I am amazed that there isn't an authoritative answer to this seemingly common request. No, I DON'T want to get rid of the Promotions category, which is mostly useful, but I want a simple way of saying - don't put mail from this sender into my "Promotions" - i.e. junk - folder. There is no obvious way to do this, either on the Gmail web page on my computer or in the Gmail app on my smartphone.
There is a "Not Promotions" button in the UI when a "Promotions" email is opened that moves that particular email from the "Promotions" category to the regular inbox, but this is just for that email, not from others from the same sender. Nor could I find any UI in the Global settings or on the Promotions tab itself allowing for what I want to do.
I look in vain for anything authoritative (i.e. from Google) answering this question. I find this which seems to be from a low-level Google staffer (a "diamond product expert", whatever that is) trying to be helpful, rather than an authoritative statement of how this is supposed to work from those who designed it. There is one apparently pertinent piece of advice there:
To correct, you can just drag and drop one such message from Promotions to Primary and click Yes on the confirmation black box for all future messages.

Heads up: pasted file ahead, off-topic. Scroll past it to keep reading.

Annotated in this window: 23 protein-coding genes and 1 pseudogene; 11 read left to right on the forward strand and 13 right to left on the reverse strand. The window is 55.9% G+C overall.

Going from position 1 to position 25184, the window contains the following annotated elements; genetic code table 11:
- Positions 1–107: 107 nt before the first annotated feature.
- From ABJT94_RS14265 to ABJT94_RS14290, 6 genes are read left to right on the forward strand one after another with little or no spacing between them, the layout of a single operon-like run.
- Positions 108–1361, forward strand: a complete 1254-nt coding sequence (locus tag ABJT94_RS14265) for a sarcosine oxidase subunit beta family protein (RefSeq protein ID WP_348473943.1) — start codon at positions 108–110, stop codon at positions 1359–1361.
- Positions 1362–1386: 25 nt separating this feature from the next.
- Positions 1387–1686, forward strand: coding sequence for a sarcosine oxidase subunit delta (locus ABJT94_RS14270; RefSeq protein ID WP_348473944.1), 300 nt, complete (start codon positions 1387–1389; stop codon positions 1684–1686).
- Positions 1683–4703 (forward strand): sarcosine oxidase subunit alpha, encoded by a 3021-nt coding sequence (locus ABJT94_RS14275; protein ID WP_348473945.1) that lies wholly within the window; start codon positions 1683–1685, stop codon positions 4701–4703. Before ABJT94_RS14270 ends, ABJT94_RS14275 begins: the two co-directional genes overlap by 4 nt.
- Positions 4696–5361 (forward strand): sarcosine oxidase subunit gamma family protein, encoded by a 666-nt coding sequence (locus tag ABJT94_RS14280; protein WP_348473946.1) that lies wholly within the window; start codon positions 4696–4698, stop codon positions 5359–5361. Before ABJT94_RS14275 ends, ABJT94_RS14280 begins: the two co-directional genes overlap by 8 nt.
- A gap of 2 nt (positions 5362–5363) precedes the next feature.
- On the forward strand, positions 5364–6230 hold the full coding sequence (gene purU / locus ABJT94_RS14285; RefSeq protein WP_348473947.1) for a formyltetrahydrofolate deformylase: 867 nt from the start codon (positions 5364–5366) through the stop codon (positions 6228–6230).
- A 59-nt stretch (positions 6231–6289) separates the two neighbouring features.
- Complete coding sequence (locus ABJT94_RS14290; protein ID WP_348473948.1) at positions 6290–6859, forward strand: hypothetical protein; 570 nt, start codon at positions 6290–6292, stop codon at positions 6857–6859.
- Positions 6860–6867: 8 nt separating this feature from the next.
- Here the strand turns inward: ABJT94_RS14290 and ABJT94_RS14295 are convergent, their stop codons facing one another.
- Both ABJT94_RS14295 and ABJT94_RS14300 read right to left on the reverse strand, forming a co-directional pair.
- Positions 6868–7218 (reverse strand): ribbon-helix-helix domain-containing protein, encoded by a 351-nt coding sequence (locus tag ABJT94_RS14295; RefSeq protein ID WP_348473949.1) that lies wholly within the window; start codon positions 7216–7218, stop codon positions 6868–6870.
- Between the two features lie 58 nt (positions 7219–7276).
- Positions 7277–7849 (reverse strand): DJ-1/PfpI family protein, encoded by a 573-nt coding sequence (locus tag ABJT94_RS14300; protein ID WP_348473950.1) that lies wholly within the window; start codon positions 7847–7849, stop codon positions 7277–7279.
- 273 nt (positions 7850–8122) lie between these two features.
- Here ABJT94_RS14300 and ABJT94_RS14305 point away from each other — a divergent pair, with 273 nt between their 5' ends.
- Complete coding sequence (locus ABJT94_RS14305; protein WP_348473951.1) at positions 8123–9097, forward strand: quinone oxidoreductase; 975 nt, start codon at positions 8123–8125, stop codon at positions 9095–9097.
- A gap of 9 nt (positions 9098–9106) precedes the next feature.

However, the "confirmation black box" described there for all future messages does NOT pop up upon making such a move. Evidently, it must have been there once, which leads me to ask, since they took it away, is the default to move all future emails from that sender or to move none of them?
It seems as if Google is just sort of adding features to Gmail willy-nilly without understanding how their users use existing features and what their changes might or might not break. I would expect better from Google.
Another site I found is for spammers, trying to help them get around the "Promotions" hassle for them. It suggests having users move the emails from Promotions to Inbox will automatically do the same for all future emails, but this page was written in 2013 and no longer appears to be the case.